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By Bryan Redemske

RISMEDIA, January 27, 2009-(MCT)-It’s like leaving the closet light on all day and all night, all year. When 12 months are up, you will have spent between $50 and $70 to keep that light burning.

That’s an undeniably wasteful way to blow 50 bucks, but that’s how much energy is lost in an average household every year. The culprit: electronics sitting idle. But still, $50 in the grand scheme of things?

“The problem you have isn’t the waste in an individual home, but rather the large number of homes,” Omaha Public Power District spokesman Mike Jones said. “Add it up over a long period of time — that’s where the problem is.”

The problem is more electricity being used, which leads to pollution. It forces the electrical grid to work a little harder than it needs to, all for energy that slowly seeps away.

Unlike a light bulb, which generally relies on a switch to provide power, most electronics and appliances are continually powered, even when they’re off. Think of the clock on your coffeepot or VCR. It’s off, but not all the way.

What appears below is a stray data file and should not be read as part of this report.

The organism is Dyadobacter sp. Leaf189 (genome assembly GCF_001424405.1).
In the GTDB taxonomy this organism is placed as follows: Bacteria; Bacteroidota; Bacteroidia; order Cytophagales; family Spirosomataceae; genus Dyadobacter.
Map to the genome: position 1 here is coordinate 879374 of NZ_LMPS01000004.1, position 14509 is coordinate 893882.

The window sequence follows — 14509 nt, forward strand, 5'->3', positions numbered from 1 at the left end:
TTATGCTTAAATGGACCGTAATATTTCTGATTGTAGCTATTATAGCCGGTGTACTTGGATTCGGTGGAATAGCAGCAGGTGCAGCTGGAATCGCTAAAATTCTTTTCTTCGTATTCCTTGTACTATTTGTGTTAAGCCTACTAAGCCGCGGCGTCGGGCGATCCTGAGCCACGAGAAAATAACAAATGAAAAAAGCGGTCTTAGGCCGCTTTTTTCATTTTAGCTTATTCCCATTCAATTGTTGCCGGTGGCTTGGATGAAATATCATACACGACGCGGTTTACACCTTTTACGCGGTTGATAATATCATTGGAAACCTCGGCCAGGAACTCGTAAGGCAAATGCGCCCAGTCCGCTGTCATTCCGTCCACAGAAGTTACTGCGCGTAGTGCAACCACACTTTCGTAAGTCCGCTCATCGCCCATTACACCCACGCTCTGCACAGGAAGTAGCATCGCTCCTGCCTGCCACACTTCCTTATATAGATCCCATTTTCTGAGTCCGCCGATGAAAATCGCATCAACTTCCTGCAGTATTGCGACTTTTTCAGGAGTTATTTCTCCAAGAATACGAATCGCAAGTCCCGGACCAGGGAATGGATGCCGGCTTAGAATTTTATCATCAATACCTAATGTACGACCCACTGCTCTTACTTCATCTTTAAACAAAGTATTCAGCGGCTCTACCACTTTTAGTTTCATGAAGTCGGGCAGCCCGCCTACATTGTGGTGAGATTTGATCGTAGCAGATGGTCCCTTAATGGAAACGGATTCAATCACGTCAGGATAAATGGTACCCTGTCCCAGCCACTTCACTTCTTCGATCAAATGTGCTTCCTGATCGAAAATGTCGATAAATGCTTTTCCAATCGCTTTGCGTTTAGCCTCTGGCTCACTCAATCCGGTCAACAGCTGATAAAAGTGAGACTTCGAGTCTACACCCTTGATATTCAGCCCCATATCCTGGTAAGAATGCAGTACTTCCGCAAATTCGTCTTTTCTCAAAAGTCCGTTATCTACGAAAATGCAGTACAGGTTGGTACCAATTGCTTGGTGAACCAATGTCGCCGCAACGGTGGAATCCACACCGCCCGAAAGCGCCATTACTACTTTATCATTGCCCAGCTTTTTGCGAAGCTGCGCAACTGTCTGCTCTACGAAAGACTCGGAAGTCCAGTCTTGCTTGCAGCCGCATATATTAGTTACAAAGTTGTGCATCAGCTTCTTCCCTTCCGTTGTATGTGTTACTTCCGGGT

“In the last study I saw, the average home has 19 appliances that use standby power,” Jones said. “Instead of one computer, they have two. A TV in every room. It adds up.”

And as it adds up, there goes your 50 bucks.

To combat the rise of wasted energy, Jones advocates unplugging appliances and electronics that don’t get used much. That includes cell phone chargers, radios and other small electronics that don’t need to be constantly powered.

“The problem that comes into play is resetting the clock on some devices,” Jones said. “If you don’t mind doing that, it’s a good way to save.”

Devices like Kill A Watt can also help save money. Available for around $25 through a number of online retailers, the gadget measures power use in constant wattage and kilowatt hours.

“That’s something that, 10 years ago, you didn’t see a lot,” Jones said. “People are becoming more aware-more concerned-about how they’re using energy.”

Part of that concern involves replacing outdated technology. Older appliances suck down more power, mostly because of the way they were designed.

“Older devices often use smaller transformers, while the newer stuff uses solid-state technology,” Jones said. “It’s much more efficient.”

When purchasing new electronics or appliances, check for energy efficiency ratings. It’s a given that some things are going to use a lot of power when they’re in use, but that doesn’t mean you need to keep paying for it after switching it off.

Copyright Ā© 2009, Omaha World-Herald, Neb.
Distributed by McClatchy-Tribune Information Services.

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